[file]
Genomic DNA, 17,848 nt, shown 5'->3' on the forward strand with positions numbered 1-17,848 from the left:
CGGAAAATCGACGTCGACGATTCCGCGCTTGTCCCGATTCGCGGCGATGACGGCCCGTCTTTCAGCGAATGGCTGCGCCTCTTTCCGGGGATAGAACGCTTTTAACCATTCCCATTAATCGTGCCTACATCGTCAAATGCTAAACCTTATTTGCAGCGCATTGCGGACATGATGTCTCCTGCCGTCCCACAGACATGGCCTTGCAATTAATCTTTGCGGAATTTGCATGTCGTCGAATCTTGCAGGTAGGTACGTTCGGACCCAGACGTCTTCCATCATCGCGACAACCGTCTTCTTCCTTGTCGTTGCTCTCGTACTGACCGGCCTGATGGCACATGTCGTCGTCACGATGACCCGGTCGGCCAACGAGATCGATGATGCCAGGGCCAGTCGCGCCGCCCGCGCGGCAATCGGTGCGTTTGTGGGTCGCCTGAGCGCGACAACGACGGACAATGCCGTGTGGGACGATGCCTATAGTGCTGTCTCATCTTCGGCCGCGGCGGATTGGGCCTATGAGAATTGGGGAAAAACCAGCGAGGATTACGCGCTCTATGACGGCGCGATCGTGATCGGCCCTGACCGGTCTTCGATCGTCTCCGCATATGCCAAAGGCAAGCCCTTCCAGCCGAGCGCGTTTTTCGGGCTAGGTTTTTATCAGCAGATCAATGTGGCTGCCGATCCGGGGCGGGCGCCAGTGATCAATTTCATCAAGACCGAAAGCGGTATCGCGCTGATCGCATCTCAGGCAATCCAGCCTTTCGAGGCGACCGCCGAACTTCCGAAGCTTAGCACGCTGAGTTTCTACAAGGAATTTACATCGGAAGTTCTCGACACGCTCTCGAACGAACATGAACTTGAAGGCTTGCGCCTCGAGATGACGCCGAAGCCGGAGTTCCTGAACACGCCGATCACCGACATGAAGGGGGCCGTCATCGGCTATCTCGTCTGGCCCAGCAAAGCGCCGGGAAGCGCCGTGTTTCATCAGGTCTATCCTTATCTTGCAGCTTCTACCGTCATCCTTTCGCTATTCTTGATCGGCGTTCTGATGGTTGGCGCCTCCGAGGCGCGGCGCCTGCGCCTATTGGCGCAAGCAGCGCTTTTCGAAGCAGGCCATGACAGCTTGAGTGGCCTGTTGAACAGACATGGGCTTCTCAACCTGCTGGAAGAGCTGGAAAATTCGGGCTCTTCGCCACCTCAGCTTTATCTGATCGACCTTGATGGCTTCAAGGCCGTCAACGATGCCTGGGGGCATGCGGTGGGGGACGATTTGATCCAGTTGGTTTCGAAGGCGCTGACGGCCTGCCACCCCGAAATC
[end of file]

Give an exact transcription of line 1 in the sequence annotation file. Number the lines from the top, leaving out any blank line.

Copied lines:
Genomic DNA, 17,848 nt, shown 5'->3' on the forward strand with positions numbered 1-17,848 from the left: